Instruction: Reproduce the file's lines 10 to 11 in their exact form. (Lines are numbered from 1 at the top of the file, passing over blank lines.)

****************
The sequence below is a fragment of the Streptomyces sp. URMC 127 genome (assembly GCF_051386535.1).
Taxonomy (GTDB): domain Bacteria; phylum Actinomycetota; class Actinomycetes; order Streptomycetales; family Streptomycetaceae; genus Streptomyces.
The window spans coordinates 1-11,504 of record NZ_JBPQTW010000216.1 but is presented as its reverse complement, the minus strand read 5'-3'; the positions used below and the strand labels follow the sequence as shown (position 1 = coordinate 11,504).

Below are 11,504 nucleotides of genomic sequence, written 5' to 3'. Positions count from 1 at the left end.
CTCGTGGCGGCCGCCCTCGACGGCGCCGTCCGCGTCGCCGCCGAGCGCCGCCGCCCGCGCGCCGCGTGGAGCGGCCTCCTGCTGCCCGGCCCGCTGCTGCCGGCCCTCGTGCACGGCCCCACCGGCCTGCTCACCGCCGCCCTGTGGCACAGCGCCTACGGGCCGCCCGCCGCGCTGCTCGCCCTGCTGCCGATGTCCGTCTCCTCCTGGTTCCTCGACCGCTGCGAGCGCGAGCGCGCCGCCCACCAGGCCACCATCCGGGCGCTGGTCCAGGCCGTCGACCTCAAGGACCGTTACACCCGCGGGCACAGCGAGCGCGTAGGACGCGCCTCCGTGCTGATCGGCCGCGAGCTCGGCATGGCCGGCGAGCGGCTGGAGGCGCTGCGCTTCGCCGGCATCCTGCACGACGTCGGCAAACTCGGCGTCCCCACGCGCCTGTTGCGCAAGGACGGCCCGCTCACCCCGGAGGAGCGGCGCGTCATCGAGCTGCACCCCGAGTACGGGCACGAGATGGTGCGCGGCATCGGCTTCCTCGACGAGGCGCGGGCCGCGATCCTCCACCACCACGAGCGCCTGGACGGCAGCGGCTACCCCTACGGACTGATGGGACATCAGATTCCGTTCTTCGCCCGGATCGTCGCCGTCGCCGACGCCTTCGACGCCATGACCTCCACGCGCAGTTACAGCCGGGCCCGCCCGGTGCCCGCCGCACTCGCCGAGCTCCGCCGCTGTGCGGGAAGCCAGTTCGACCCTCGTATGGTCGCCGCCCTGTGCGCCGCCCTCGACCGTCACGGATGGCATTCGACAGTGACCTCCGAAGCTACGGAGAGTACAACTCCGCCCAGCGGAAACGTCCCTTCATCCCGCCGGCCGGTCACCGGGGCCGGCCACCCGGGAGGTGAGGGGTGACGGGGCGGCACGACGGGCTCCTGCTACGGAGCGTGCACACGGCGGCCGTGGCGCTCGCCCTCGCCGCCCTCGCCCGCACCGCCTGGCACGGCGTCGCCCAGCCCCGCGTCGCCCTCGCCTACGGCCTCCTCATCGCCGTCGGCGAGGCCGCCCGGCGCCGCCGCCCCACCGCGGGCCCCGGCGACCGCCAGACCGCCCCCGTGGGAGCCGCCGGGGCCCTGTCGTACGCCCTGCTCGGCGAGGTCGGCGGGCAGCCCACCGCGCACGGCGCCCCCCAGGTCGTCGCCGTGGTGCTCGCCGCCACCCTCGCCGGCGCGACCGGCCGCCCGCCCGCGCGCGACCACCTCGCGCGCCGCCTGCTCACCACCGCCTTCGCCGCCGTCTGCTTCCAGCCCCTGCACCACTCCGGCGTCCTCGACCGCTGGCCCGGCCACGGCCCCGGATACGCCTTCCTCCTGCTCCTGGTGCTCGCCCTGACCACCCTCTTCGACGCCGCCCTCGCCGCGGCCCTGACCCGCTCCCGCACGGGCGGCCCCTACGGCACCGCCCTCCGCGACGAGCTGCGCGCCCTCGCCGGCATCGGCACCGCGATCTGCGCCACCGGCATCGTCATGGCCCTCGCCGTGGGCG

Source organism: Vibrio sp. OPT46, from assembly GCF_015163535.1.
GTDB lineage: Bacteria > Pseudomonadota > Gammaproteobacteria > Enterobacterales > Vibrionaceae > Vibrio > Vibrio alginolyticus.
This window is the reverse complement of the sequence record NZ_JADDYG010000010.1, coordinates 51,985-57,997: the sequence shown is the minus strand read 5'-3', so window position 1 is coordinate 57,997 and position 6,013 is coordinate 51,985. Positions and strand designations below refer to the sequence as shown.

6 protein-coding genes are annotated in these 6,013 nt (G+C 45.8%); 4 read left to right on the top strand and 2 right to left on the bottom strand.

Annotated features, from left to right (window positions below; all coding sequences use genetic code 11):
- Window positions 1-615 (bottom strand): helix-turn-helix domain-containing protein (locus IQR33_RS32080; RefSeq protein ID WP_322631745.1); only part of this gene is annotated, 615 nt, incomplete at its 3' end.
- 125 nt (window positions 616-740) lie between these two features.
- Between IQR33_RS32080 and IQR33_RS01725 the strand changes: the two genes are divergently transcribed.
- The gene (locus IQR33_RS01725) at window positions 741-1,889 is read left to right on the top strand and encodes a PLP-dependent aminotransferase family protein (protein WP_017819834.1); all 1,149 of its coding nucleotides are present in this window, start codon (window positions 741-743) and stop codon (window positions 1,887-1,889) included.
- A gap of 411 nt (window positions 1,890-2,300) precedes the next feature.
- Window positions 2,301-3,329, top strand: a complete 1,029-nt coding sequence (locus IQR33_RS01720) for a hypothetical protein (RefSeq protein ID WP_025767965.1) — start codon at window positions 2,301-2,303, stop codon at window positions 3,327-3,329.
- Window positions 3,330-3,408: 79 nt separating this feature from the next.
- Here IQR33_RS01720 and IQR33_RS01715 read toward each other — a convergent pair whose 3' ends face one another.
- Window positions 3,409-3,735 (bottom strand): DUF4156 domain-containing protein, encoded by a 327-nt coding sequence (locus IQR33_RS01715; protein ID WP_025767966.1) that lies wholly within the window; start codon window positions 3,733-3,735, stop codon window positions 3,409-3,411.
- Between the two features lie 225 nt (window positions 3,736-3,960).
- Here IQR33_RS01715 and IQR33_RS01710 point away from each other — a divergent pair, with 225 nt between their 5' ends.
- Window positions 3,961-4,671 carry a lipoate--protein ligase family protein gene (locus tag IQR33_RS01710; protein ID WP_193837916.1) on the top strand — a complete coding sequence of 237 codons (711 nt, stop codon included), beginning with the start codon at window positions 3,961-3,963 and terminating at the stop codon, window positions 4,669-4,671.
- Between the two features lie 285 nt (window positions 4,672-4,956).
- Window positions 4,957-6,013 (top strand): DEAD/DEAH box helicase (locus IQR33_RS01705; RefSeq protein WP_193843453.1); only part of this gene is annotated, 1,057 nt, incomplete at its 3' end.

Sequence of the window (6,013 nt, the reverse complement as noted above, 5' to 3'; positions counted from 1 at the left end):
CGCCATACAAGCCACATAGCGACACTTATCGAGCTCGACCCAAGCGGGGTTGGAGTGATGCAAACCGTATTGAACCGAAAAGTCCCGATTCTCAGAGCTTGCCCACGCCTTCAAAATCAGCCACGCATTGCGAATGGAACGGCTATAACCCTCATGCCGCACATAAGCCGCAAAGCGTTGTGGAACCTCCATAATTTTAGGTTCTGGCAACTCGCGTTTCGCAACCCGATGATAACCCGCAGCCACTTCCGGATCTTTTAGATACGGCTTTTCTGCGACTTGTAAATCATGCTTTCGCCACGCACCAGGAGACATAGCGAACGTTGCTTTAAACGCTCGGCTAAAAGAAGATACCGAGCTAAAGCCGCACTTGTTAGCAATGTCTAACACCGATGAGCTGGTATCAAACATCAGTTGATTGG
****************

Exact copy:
Annotated features, from left to right (window positions below; all coding sequences use genetic code 11):
- Window positions 1-615 (bottom strand): helix-turn-helix domain-containing protein (locus IQR33_RS32080; RefSeq protein ID WP_322631745.1); only part of this gene is annotated, 615 nt, incomplete at its 3' end.